Disruption Tolerant Networking could change the internet

Internet architecture doesn't need continuous paths between endpoints, says NASA in an announcement that may one day change the way the internet is envisioned.The U.S. government space agency says Delay or Disruption Tolerant Networking (DTN) — something it’s been working on for disruption-prone space internet applications — doesn’t need continuous network connectivity, unlike traditional internet.Importantly, it says the delay and fault-tolerant technology could be used down on Earth, too. The networking protocol suite concept would be particularly well suited to internet in remote locations, it says in a press release, related to demonstrations of the technology.To read this article in full, please click here

Disruption Tolerant Networking could change the internet

Internet architecture doesn't need continuous paths between endpoints, says NASA in an announcement that may one day change the way the internet is envisioned.The U.S. government space agency says Delay or Disruption Tolerant Networking (DTN) — something it’s been working on for disruption-prone space internet applications — doesn’t need continuous network connectivity, unlike traditional internet.Importantly, it says the delay and fault-tolerant technology could be used down on Earth, too. The networking protocol suite concept would be particularly well suited to internet in remote locations, it says in a press release, related to demonstrations of the technology.To read this article in full, please click here

Internet infrastructure will be inundated as sea levels rise, says report

By 2033, over 4,000 miles of underground fiber will be beneath sea water, and hundreds of data centers will be affected, reseachers at University of Wisconsin–Madison and the University of Oregon say. The conduits carrying the internet cables and the cables themselves are not designed for it — they’re water-resistant but not waterproof. That means global communications will get disrupted if action isn’t taken to mitigate the risk, the experts say.New York, Miami, and Seattle are the three major U.S. conurbations that the group says are most susceptible to metro-area cable inundation. However, the effects would ripple through the internet. And Los Angeles would be hit in its long-haul installations.To read this article in full, please click here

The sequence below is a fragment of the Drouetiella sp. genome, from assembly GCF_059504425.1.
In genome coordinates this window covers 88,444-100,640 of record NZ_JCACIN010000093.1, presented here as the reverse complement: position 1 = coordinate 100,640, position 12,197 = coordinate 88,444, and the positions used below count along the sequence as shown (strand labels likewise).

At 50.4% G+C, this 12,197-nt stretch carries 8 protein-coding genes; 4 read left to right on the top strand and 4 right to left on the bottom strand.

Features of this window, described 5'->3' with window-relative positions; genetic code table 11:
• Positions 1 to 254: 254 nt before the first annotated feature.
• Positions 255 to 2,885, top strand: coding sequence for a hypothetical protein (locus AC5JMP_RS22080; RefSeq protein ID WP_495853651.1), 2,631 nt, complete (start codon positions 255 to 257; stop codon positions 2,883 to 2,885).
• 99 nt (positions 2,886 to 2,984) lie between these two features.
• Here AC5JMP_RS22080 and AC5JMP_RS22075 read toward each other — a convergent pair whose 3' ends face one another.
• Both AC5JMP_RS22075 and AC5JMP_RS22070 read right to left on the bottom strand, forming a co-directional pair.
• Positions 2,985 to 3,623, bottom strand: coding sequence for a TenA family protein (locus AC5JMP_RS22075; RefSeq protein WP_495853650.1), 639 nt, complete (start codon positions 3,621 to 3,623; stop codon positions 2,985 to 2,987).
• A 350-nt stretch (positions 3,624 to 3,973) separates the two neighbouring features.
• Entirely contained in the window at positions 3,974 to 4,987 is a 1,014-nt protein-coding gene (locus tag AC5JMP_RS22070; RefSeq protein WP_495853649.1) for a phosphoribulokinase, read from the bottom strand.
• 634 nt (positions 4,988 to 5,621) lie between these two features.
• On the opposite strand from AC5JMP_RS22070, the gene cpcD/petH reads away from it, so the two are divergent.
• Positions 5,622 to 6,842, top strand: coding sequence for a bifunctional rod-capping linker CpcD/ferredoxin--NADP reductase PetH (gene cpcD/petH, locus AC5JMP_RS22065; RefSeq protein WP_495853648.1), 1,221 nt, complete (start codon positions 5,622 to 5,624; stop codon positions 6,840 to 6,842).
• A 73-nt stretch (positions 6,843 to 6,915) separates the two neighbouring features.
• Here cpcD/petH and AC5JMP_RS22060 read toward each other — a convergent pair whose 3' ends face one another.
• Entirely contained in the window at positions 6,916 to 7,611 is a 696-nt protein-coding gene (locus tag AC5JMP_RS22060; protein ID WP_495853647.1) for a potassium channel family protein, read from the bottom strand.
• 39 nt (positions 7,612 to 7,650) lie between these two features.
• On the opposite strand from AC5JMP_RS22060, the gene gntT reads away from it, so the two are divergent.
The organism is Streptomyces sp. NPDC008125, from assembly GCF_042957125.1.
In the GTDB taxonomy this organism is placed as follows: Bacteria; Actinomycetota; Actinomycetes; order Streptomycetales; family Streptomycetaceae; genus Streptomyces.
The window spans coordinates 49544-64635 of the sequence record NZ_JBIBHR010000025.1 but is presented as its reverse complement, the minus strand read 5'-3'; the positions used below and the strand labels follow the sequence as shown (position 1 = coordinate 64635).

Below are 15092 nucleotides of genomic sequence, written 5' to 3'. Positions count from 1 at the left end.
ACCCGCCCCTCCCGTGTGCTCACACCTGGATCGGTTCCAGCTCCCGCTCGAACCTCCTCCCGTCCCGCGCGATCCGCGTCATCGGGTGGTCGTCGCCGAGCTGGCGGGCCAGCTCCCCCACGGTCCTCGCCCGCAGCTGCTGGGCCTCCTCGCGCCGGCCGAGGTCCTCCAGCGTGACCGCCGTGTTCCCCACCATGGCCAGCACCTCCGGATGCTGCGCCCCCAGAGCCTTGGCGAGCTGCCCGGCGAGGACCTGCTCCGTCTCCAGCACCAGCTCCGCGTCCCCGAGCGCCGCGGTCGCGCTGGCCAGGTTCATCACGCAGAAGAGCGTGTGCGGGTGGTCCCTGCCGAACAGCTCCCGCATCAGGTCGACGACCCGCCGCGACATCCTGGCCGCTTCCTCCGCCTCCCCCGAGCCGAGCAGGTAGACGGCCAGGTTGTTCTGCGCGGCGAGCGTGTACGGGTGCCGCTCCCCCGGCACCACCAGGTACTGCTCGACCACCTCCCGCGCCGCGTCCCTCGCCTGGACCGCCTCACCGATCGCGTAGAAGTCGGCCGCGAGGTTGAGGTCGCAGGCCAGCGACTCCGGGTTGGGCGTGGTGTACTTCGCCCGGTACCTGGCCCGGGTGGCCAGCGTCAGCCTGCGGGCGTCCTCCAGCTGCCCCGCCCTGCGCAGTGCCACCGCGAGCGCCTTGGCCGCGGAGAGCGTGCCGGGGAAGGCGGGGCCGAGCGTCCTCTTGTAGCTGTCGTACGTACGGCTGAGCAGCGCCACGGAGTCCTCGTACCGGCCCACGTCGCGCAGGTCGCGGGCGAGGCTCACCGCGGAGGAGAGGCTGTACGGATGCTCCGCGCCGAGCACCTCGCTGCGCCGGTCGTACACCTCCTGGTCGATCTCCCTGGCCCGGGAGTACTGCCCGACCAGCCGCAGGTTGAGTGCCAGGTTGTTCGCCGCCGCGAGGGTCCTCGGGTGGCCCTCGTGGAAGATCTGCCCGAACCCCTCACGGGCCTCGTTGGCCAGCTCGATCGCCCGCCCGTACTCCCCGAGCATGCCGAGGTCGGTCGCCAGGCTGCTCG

Internet infrastructure will be inundated as sea levels rise, says report

By 2033, over 4,000 miles of underground fiber will be beneath sea water, and hundreds of data centers will be affected, reseachers at University of Wisconsin–Madison and the University of Oregon say. The conduits carrying the internet cables and the cables themselves are not designed for it — they’re water-resistant but not waterproof. That means global communications will get disrupted if action isn’t taken to mitigate the risk, the experts say.New York, Miami, and Seattle are the three major U.S. conurbations that the group says are most susceptible to metro-area cable inundation. However, the effects would ripple through the internet. And Los Angeles would be hit in its long-haul installations.To read this article in full, please click here

Quantum-secured network ‘virtually un-hackable’

A 75-mile, quantum-secured, high-speed fiber link has been built in the United Kingdom, the largest internet supplier there has said.Particles of light, known as photons, carry encryption keys over the same connection as data. Hijacking those photons within the link immediately notifies the system that the keys have become bad — the thief interfering with those keys alters them and then they can’t be used by the interceptor — and the traffic becomes garbled instantly.It’s “virtually un-hackable,” said Gavin Patterson, outgoing BT chief executive, announcing the link at Internet of Things World Europe that I attended in London last month.To read this article in full, please click here